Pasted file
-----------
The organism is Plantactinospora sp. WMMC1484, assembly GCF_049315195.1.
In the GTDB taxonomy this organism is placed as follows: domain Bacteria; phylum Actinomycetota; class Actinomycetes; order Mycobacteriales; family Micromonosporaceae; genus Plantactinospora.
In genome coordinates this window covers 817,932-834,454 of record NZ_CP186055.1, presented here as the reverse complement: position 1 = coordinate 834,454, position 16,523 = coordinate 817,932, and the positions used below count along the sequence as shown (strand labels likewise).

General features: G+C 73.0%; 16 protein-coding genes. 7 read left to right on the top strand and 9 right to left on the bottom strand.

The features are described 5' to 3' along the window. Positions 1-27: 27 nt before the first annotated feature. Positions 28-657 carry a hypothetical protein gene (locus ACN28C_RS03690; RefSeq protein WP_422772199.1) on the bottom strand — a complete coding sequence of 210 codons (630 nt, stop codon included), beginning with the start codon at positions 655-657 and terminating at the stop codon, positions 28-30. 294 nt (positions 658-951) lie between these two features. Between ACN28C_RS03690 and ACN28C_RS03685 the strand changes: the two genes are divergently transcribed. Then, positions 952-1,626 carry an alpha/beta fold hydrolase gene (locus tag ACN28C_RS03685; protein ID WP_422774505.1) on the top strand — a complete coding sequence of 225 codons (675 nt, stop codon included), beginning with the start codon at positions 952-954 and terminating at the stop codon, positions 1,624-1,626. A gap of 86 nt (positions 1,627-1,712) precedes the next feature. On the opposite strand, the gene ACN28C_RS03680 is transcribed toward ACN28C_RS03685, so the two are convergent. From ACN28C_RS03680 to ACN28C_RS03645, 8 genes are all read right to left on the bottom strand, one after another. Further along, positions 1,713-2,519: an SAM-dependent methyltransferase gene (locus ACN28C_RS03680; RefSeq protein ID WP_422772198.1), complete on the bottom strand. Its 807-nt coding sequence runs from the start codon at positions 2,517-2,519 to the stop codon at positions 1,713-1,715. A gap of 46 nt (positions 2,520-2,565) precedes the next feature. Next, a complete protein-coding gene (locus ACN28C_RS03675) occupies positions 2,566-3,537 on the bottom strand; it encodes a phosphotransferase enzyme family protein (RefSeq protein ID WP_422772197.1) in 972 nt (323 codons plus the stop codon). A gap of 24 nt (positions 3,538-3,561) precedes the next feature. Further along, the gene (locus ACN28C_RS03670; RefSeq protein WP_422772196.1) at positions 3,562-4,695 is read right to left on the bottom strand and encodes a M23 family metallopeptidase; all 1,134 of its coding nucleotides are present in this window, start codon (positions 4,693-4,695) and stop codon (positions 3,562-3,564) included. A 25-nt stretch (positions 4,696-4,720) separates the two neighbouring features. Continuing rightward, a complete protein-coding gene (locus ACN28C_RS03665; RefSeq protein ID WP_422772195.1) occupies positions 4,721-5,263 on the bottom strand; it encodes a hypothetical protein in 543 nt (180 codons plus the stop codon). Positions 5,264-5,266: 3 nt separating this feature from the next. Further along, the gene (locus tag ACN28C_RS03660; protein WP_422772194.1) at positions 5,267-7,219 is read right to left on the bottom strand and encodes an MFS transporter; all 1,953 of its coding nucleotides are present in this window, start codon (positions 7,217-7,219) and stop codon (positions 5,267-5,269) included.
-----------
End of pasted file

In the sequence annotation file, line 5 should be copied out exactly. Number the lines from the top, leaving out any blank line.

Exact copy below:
The features are described 5' to 3' along the window. Positions 1-27: 27 nt before the first annotated feature. Positions 28-657 carry a hypothetical protein gene (locus ACN28C_RS03690; RefSeq protein WP_422772199.1) on the bottom strand — a complete coding sequence of 210 codons (630 nt, stop codon included), beginning with the start codon at positions 655-657 and terminating at the stop codon, positions 28-30. 294 nt (positions 658-951) lie between these two features. Between ACN28C_RS03690 and ACN28C_RS03685 the strand changes: the two genes are divergently transcribed. Then, positions 952-1,626 carry an alpha/beta fold hydrolase gene (locus tag ACN28C_RS03685; protein ID WP_422774505.1) on the top strand — a complete coding sequence of 225 codons (675 nt, stop codon included), beginning with the start codon at positions 952-954 and terminating at the stop codon, positions 1,624-1,626. A gap of 86 nt (positions 1,627-1,712) precedes the next feature. On the opposite strand, the gene ACN28C_RS03680 is transcribed toward ACN28C_RS03685, so the two are convergent. From ACN28C_RS03680 to ACN28C_RS03645, 8 genes are all read right to left on the bottom strand, one after another. Further along, positions 1,713-2,519: an SAM-dependent methyltransferase gene (locus ACN28C_RS03680; RefSeq protein ID WP_422772198.1), complete on the bottom strand. Its 807-nt coding sequence runs from the start codon at positions 2,517-2,519 to the stop codon at positions 1,713-1,715. A gap of 46 nt (positions 2,520-2,565) precedes the next feature. Next, a complete protein-coding gene (locus ACN28C_RS03675) occupies positions 2,566-3,537 on the bottom strand; it encodes a phosphotransferase enzyme family protein (RefSeq protein ID WP_422772197.1) in 972 nt (323 codons plus the stop codon). A gap of 24 nt (positions 3,538-3,561) precedes the next feature. Further along, the gene (locus ACN28C_RS03670; RefSeq protein WP_422772196.1) at positions 3,562-4,695 is read right to left on the bottom strand and encodes a M23 family metallopeptidase; all 1,134 of its coding nucleotides are present in this window, start codon (positions 4,693-4,695) and stop codon (positions 3,562-3,564) included. A 25-nt stretch (positions 4,696-4,720) separates the two neighbouring features. Continuing rightward, a complete protein-coding gene (locus ACN28C_RS03665; RefSeq protein ID WP_422772195.1) occupies positions 4,721-5,263 on the bottom strand; it encodes a hypothetical protein in 543 nt (180 codons plus the stop codon). Positions 5,264-5,266: 3 nt separating this feature from the next. Further along, the gene (locus tag ACN28C_RS03660; protein WP_422772194.1) at positions 5,267-7,219 is read right to left on the bottom strand and encodes an MFS transporter; all 1,953 of its coding nucleotides are present in this window, start codon (positions 7,217-7,219) and stop codon (positions 5,267-5,269) included.